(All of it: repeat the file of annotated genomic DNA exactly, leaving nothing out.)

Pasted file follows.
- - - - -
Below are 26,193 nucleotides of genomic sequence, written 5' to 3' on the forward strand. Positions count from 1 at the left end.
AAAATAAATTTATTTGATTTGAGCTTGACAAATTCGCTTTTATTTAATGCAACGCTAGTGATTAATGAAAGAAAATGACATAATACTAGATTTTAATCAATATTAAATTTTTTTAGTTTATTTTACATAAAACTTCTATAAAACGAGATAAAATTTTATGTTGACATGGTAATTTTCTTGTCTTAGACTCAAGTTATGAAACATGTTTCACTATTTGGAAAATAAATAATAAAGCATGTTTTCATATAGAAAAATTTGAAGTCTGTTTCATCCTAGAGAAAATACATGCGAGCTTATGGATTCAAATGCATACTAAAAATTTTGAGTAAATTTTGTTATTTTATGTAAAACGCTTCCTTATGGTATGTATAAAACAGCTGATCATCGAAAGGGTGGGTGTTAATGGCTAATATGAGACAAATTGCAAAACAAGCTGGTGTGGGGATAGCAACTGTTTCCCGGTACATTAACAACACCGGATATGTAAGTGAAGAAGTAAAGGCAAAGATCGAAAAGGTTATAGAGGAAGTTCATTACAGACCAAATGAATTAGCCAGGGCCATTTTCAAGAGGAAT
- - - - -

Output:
Below are 26,193 nucleotides of genomic sequence, written 5' to 3' on the forward strand. Positions count from 1 at the left end.
AAAATAAATTTATTTGATTTGAGCTTGACAAATTCGCTTTTATTTAATGCAACGCTAGTGATTAATGAAAGAAAATGACATAATACTAGATTTTAATCAATATTAAATTTTTTTAGTTTATTTTACATAAAACTTCTATAAAACGAGATAAAATTTTATGTTGACATGGTAATTTTCTTGTCTTAGACTCAAGTTATGAAACATGTTTCACTATTTGGAAAATAAATAATAAAGCATGTTTTCATATAGAAAAATTTGAAGTCTGTTTCATCCTAGAGAAAATACATGCGAGCTTATGGATTCAAATGCATACTAAAAATTTTGAGTAAATTTTGTTATTTTATGTAAAACGCTTCCTTATGGTATGTATAAAACAGCTGATCATCGAAAGGGTGGGTGTTAATGGCTAATATGAGACAAATTGCAAAACAAGCTGGTGTGGGGATAGCAACTGTTTCCCGGTACATTAACAACACCGGATATGTAAGTGAAGAAGTAAAGGCAAAGATCGAAAAGGTTATAGAGGAAGTTCATTACAGACCAAATGAATTAGCCAGGGCCATTTTCAAGAGGAAT